Kolkata in Ritwik Ghatak movies

Kolkata in Ritwik Ghatak movies

Chandi Mukherjee31 Mar 2011

Ritwik Ghatak has made only few movies, but Kolkata is important in most of them. He was particularly obsessed with the partition and the plight of refugees who came from across the border in movies like Nagarik, Bari Teke Paliye, Meghe Dhaka Tara, etc.

Ritwik Kumar Ghatak has made 8 films and out of those eight films Kolkata has immense focus in six films.

Ritwik′s later films were so much loaded with abstract ideas & signs, the background as the locale loses its real meaning.

Though released much later his first film was “Nagarik” which means the city-dweller. The story revolves around Ramu, an unemployed youth living in Kolkata. He is one of the teeming millions of refugees who came there after partition; he struggles to find some way of sustaining his family.

Ritwik throughout his film career was very much obsessed by the partition and the Bengali refugee, the uprooted people. Kolkata never experienced this before independence. Within a very short time, millions of Bengali refugees came to this city and started living a dreadful life in every corner and even on the pavements of the Kolkata streets. Ritwik in his first film tried to capture that naked reality of the city in the post independence period. According to him, the screenplay of “Nagarik” was written in 1950… in those days there were no realistic films at all…this was the first genuinely realistic work in Bengali film on the post independence agonies of middle class Bengalis.

Baari Theke Paliye was made as a children′s film. It′s a story of a teenage village boy Kanchan who reads adventure books and dreams of an El Dorado. Kanchan′s El Dorado was Kolkata, the big city. He runs away from his home one day and reaches Kolkata. Here Ghatak sees his own city Kolkata, through the eyes of a village boy. Kanchan moves all over the city, he finds his El Dorado hugely different from his dreams. There are good men, but there are bad men also and the life in the city is very cruel. Ghatak shatters all the images of Kolkata. So at the end Kanchan returns home and when asked by his mother, “…is it a better place than home?” Kanchan replied, “No…there cannot be a better place than home.”  

In the next film Meghe Dhaka Tara Ghatak returns back to his pet theme - the tragedy of an uprooted family. This film is also set in Kolkata of the 1950′s. In Nagarik it was a study through an unemployed young man Ramu, here Neeta, who has a job in the city. She is the eldest daughter of a refugee family and is the only provider for her family. The entire film revolves around Neeta and her struggle. Not only Neeta, her brother Shankar , her sister Geeta, her lover Sanat- everybody struggle against the odds of being an refugee life in the early 50′s in Kolkata was presented before us in a more cruel and realistic manner than Nagarik. Even after death of Neeta, Ghatak deliberately showed us that the tragedy still continued.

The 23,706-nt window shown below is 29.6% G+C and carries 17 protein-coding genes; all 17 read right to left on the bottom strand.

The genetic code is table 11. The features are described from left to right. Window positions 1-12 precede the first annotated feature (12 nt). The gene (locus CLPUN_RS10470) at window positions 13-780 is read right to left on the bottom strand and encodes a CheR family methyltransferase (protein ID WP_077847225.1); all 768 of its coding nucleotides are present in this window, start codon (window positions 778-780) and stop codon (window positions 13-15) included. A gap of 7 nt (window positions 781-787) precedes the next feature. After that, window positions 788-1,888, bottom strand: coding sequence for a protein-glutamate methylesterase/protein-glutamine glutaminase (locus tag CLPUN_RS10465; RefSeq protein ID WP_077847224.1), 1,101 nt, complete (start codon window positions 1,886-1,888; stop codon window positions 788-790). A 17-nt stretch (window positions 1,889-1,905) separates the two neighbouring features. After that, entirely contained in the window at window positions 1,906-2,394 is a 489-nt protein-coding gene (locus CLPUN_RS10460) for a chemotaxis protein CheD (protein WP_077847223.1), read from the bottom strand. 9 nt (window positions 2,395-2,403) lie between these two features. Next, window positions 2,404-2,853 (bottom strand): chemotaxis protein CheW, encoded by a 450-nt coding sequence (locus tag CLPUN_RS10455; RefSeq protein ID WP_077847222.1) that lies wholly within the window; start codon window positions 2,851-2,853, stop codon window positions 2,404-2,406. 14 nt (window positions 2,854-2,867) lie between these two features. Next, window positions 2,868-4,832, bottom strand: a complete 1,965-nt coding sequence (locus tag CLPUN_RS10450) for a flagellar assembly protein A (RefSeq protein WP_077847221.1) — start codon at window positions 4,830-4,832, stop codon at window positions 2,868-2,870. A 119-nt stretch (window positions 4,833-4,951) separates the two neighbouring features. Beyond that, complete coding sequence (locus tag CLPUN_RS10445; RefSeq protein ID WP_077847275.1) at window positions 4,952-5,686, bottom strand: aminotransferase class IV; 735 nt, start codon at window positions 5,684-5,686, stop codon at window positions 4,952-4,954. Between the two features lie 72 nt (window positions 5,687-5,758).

In Komal Gandhar we find the urban theatre movements of Kolkata in the 1950′s. The wounds of partition, the emotional bankruptcy of the leadership upturned western ideals just after the independence created a crisis in the middle class values. The male protagonist Bhrigu represents turmoil in mind of modern urban youth; we see internal contradiction, rivalries between theatre groups which reflect the contradiction in the minds of the literate and creative urban people in the post independence period.

Subarnarekha is the story set Kolkata in the 1948, just after independence and partition. A floating population of refugees started building their temporary homes in the outskirts of Kolkata. They made refugee colonies. This story is a tragic tale of two uprooted person Sita and Ishwar. Ritwik shows us the two faces of Kolkata of that period. One is the struggling life of the refugees and the other is the rich colonial life style. We see the life in Park Street bars, colorful evening life in the Kolkata, the rich people in the race course, and all other things. But ultimately the film becomes a search for one′s own home. Ghatak raises one serious question in this film. The question is whether the uprooted Bengali people from the other side of the river have ever considered Kolkata as their home? The answer is a big NO. one of the refugee characters described Kolkata as the “City Of Terrible Pleasures”. At the end of the film Sita committed suicide without finding her “home” and Ishwar once again begins his search for a new home.

Jukti-Takko Aar Gappo was the last film of Ritwik. The film starts from the city of Kolkata in the 70′s and ends in Purulia jungle. The film is some thing like a compilation of essays. Here we see Nilkantha, the protagonist of the film, starts his journey leaving his own home in a Kolkata bye-lane. With Nilkantha there is also Bangabala, a refugee girl from Bangadesh. They spend one night in the Kolkata footpath and a park and then they leave the city. They start their journey towards an unknown Bengal village. In his last film Ghatak wanted to run away from his beloved city Kolkata.

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Ritwik Ghatak is a genius filmmaker, almost forgotten today.
Posted by Pritam on  Feb 6 2012 11:44AM

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